I am a 32-year-old working professional with a controlling husband who wants to monitor everything I do – from my emails, incoming calls to even my Whatsapp messages. He comes from a traditional Indian family and this could explain his patriarchal behaviour. I have tried explaining to him that I value my privacy but to no avail. Also, I have never given him cause for suspicion. How can I let him know that this makes me uncomfortable and has a negative impact on our marriage?
Dear Wife (of a controlling husband)
You’re both young, so I am hopeful that he would change his perspective and see reason in due course. You did not mention whether you have children or not, and whether he is just as controlling over them. What would your life together be like in the future if he’s controlling over them too? And how far will his “need to control” go? Even though your husband comes from a traditional Indian family, this does neither excuse nor completely explain his behaviour I will come back to this point later on.
I believe that communication over the internet, including social media platforms, has become an integral part of the fabric of our society; and not altogether a frivolous pastime. It has shaped how we interact, connect, and stay in touch with family, friends, and loved ones.
In fact, any benign medium of communication can be a double-edged sword if not used or operated properly. Take for example driving under the wrong circumstance, it can be fatal! If you had a car which you’d use it to run your own daily errands, for example, would that excuse your husband’s patriarchal behaviour in tracking your travels, or demanding that you are chaperoned? You live in one of the world’s smartest cities, should your husband still want to monitor more of your daily activities?
I now turn to you: what role do you choose to play, a captive, a child who needs monitoring, or an equal partner in this relationship? The more you get frustrated by your husband’s patriarchal behaviour, the more you enforce his behaviour as a parent, and yours as a child; rather than equal adult partners.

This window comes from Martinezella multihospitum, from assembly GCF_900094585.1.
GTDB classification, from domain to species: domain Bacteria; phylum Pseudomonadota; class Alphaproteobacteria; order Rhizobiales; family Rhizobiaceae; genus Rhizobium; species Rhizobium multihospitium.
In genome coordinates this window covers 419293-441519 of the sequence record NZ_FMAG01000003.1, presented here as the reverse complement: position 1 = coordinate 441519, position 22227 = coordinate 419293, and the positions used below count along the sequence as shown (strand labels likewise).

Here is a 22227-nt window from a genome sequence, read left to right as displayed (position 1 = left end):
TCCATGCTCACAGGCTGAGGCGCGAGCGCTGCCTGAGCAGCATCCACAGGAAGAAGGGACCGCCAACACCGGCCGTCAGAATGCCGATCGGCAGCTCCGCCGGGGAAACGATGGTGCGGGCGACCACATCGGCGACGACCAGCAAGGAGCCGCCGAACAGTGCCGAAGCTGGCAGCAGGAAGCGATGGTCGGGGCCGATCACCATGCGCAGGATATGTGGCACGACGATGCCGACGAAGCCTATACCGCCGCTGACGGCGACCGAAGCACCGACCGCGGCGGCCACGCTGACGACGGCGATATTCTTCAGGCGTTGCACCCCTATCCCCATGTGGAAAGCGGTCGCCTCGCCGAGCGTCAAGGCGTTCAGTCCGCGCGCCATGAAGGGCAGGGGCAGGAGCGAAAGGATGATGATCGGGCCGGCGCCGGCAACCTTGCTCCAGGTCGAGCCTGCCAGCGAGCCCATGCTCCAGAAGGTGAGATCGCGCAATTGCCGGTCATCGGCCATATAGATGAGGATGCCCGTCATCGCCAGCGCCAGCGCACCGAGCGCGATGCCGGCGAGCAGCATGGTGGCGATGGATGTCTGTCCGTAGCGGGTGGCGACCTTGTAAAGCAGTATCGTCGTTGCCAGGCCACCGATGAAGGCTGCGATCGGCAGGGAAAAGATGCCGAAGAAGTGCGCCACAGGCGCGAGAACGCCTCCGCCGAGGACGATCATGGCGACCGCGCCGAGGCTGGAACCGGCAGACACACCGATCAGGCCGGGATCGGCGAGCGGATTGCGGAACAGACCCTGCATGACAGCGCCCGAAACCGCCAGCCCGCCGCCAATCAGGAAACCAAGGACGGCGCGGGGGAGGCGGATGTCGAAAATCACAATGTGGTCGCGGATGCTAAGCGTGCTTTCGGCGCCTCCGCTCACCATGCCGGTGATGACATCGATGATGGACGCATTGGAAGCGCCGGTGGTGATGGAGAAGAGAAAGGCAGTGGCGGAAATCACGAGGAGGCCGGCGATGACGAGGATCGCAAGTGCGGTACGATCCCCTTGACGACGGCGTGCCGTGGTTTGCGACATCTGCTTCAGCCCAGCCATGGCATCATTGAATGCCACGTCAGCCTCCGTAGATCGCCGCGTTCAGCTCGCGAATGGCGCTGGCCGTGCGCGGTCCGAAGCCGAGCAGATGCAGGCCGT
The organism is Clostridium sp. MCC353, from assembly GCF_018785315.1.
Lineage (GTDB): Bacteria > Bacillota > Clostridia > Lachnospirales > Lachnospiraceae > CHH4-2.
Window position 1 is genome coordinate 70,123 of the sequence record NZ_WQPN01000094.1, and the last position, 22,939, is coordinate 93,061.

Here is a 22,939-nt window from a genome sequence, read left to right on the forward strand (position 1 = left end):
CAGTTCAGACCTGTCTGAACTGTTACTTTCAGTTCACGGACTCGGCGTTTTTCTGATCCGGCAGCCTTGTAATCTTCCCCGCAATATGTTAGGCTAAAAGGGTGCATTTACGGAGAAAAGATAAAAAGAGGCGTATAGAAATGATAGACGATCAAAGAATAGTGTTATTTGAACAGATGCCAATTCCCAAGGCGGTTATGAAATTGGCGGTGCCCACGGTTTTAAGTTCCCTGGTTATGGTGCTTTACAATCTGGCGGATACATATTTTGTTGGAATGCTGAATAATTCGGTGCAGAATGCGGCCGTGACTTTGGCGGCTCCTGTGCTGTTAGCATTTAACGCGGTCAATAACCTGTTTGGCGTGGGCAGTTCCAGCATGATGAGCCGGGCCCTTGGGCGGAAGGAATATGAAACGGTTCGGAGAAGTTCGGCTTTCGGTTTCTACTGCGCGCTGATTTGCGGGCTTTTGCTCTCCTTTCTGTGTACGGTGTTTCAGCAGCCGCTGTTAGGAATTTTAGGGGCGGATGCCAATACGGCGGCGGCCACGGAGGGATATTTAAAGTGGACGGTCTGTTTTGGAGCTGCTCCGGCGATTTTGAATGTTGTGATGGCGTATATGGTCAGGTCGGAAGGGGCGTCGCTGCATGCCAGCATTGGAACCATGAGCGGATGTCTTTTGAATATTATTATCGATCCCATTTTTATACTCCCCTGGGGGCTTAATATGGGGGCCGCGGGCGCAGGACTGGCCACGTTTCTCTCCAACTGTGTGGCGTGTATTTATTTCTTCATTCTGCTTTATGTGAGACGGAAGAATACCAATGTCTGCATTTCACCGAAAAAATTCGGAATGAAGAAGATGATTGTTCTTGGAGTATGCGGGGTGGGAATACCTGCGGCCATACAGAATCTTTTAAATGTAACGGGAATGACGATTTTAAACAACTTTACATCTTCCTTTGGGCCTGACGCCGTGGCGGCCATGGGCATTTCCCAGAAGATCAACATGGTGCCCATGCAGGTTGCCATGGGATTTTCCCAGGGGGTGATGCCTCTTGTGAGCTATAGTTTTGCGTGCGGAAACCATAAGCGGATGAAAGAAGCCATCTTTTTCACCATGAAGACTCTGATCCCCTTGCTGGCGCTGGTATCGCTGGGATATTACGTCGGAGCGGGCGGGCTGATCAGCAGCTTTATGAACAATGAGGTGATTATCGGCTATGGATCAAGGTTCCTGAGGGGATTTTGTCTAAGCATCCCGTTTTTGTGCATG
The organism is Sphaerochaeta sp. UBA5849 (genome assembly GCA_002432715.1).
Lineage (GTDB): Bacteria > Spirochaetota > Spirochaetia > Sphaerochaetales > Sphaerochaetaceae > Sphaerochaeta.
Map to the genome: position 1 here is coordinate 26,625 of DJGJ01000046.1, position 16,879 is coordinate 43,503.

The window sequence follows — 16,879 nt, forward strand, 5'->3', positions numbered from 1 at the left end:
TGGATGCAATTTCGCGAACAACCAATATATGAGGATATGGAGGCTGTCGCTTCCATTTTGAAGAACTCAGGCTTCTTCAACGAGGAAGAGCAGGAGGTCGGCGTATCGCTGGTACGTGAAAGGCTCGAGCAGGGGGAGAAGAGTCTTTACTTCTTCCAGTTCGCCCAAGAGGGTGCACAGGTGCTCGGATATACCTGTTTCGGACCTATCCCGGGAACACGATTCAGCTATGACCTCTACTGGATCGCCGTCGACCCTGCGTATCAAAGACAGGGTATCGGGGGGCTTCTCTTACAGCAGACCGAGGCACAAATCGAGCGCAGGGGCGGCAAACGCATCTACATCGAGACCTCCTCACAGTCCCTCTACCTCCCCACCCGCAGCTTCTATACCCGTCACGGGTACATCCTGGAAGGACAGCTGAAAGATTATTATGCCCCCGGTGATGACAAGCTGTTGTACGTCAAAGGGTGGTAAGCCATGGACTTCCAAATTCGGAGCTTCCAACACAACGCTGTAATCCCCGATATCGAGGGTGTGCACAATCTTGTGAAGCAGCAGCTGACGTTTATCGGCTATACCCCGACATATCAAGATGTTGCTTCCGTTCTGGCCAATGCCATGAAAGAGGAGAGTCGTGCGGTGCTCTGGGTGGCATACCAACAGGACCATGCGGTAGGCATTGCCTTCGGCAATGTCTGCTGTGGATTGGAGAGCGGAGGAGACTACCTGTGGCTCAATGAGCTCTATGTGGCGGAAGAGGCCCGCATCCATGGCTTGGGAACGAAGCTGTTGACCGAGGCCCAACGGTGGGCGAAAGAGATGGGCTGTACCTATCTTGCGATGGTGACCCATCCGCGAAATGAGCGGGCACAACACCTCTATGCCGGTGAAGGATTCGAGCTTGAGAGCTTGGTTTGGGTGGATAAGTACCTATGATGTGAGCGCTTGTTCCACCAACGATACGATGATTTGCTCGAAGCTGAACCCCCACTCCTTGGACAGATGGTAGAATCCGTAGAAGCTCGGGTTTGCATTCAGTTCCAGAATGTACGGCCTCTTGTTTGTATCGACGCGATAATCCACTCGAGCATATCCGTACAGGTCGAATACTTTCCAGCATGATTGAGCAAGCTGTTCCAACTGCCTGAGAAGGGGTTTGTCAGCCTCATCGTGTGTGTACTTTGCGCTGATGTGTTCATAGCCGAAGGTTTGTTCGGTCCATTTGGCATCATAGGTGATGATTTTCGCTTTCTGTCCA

His need to monitor you does not stem from his traditional upbringing alone, but more from his lack of individuation development as an individual adult with his own views and experiences; and lack of, or distorted, self-worth where he expresses his “manhood” through his patriarchal behaviour and not through nurturing the relationship by creating a loving environment for both of you to grow. Rightly or wrongly, if we all unquestionably mimic the traditions within which we were brought up; there would be no progress, and no evolution in adapting to life’s changes. For some, such as your husband, it becomes a mask to hide behind, denying themselves an opportunity to grow as individuals through their marriage.
Then of course, there is an issue of personal boundaries. Marriage is not about couples fusing, and monitoring each other! It seems to me that you are not being unreasonable in demanding some “private space” and marking your personal boundaries. In fact, you owe it to yourself to claim your personal boundary for the sake of creating a healthy marriage. So, I suggest that you act rather than talk about it. Act like an adult, speak without losing your temper, and assert your ownership calmly while continuing to exercise your rights. In addition may I suggest that you both read How to Love and B Loved by Dr Paul Hauck- a marvellous short read for every couple. Failing that, just leave this magazine lying on you coffee table; perhaps he’ll pick it up and read this column!
Email Sahar@ketheric.com, @Kethericltd
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